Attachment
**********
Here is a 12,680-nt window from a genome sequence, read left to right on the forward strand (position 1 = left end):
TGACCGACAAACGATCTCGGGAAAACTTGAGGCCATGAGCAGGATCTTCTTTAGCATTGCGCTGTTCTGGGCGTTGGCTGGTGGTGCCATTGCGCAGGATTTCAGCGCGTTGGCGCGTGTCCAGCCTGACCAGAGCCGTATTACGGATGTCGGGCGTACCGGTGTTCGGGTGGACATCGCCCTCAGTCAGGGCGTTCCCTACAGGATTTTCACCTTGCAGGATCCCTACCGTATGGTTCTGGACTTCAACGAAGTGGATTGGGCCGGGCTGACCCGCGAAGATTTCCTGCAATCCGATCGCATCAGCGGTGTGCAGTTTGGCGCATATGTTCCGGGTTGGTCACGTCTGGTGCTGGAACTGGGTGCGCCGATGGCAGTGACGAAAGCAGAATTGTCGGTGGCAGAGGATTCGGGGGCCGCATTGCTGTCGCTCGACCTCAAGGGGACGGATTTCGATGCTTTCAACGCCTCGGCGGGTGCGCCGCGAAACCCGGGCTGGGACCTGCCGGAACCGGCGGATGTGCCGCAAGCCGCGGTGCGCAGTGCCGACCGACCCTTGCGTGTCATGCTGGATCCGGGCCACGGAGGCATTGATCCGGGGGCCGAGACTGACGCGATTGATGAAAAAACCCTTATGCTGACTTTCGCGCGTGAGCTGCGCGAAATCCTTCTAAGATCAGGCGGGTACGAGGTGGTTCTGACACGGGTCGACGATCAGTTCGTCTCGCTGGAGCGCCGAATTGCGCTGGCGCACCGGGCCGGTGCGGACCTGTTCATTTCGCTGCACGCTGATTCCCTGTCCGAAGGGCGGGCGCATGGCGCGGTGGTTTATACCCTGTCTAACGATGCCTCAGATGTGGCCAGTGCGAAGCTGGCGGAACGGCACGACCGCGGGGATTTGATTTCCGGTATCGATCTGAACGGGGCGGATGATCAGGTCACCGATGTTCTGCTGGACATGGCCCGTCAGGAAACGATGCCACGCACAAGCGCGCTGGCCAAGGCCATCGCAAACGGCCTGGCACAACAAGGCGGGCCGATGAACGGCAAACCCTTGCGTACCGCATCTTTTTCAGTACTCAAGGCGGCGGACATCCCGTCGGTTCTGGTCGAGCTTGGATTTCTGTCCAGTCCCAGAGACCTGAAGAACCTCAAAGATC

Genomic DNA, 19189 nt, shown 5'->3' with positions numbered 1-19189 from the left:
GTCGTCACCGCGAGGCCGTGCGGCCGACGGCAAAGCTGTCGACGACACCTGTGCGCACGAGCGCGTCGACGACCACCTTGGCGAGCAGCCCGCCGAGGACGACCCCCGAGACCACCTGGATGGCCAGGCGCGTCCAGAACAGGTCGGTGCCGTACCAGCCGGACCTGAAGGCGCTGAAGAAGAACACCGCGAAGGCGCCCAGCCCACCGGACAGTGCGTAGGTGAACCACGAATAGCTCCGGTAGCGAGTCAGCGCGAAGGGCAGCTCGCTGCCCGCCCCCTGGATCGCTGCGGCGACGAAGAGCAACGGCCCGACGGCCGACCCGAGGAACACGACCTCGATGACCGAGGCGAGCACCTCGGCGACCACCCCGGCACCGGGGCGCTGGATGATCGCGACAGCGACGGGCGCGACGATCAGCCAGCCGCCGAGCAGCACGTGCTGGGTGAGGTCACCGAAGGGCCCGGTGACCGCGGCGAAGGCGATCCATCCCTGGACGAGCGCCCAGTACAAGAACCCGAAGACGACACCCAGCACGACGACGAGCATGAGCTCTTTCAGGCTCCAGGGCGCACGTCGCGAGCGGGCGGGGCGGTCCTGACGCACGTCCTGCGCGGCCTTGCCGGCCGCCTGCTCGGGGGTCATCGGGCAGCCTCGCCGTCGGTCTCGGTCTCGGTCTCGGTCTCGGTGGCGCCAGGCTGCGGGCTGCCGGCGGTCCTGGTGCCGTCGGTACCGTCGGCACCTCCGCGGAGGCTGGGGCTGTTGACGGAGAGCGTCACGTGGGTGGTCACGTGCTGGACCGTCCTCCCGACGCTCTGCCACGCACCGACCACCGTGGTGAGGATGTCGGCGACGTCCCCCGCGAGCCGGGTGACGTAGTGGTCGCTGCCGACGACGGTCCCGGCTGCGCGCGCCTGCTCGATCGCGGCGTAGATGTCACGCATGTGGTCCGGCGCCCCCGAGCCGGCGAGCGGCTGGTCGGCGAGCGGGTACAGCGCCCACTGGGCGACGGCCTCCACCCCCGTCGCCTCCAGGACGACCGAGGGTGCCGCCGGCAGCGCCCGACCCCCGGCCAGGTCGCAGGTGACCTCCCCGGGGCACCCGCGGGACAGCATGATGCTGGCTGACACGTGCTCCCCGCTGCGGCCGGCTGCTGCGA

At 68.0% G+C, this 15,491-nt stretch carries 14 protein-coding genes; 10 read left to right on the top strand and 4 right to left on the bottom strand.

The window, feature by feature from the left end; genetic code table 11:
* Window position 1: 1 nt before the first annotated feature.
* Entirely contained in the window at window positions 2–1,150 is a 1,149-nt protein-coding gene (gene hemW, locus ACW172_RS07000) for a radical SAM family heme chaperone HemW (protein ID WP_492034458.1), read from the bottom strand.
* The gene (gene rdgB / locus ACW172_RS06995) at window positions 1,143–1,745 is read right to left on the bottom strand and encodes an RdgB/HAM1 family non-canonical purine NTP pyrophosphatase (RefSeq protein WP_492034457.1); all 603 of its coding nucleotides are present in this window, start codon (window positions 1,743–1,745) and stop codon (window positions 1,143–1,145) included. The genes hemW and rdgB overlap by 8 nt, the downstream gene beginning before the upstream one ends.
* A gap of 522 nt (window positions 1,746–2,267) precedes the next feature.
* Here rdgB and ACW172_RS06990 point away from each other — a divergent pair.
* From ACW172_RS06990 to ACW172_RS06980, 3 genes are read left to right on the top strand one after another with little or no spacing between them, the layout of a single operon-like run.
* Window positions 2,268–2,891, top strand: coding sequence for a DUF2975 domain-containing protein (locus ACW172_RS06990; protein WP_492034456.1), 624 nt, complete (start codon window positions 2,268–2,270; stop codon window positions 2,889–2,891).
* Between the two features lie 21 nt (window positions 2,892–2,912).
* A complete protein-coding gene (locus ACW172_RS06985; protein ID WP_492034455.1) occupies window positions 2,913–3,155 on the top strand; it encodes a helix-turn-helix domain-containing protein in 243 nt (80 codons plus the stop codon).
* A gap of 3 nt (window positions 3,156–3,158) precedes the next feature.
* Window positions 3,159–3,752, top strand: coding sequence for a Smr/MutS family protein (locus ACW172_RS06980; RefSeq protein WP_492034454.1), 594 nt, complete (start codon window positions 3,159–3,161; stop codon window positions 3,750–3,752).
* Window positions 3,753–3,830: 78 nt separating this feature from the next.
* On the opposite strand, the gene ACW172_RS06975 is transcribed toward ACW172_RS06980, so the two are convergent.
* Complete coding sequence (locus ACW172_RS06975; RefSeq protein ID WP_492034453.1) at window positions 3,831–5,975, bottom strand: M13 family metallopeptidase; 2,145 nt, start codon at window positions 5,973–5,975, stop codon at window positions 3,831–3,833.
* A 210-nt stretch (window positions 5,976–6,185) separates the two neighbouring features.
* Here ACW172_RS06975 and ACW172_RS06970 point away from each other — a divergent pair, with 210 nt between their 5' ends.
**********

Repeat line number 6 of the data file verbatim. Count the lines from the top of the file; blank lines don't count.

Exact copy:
The window, feature by feature from the left end; genetic code table 11: